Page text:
Date of Award


Degree Type


Degree Name

Departmental Honors




This thesis examines Donald Trump's disruption of political satire. The history and format of the White House Correspondents' Dinner provides a framework for understanding the shifting relationship between the president's administration, the journalists who cover that administration, and political comedians. These three groups cross paths at the White House Correspondents' Association's annual dinner, which the president traditionally attends and where a headlining comedian entertains guests with a monologue. Trump's decision to skip the Correspondents' Dinner set the stage for a renegotiation of the traditional relationship between president, press, and performer. As President Trump continues to attack both journalists and late-night hosts, the two groups continue to discover common ground. The work of comedians looks increasingly like news reporting, and late-night shows have developed a format based on extensive research and journalistic storytelling. These comedians, however, insist they are only comedians, and dismiss the idea that they are responsible for any political outcomes. Controversy surrounding the 2018 Correspondents' Dinner centered on this question of the role of comedy. Tracing the history of the 2006, 2011, and 2017 Correspondents' Dinners provides a context for examining Michelle Wolfs consequential monologue at the 2018 Correspondents' Dinner, which highlighted both the potential and the limitations of political satire in Donald Trump's political world.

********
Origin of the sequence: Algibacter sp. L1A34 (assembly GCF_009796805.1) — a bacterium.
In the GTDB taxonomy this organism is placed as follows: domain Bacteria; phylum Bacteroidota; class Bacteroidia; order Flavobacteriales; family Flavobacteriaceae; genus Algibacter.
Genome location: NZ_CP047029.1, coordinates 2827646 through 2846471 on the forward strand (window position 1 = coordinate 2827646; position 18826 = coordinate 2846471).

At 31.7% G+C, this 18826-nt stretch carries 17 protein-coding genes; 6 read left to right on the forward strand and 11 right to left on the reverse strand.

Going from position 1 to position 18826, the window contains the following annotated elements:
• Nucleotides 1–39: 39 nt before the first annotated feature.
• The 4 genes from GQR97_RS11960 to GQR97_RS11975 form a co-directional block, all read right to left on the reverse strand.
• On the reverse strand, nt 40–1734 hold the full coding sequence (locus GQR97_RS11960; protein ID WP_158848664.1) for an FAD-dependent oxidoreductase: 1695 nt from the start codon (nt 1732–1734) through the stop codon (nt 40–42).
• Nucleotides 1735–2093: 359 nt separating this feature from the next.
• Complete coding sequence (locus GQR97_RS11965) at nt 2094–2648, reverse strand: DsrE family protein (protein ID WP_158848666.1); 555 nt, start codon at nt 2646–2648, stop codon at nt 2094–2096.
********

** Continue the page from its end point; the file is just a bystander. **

Faculty Mentor

Jennifer Sinor

Departmental Honors Advisor

Keri Holt

Capstone Committee Member

Charles Waugh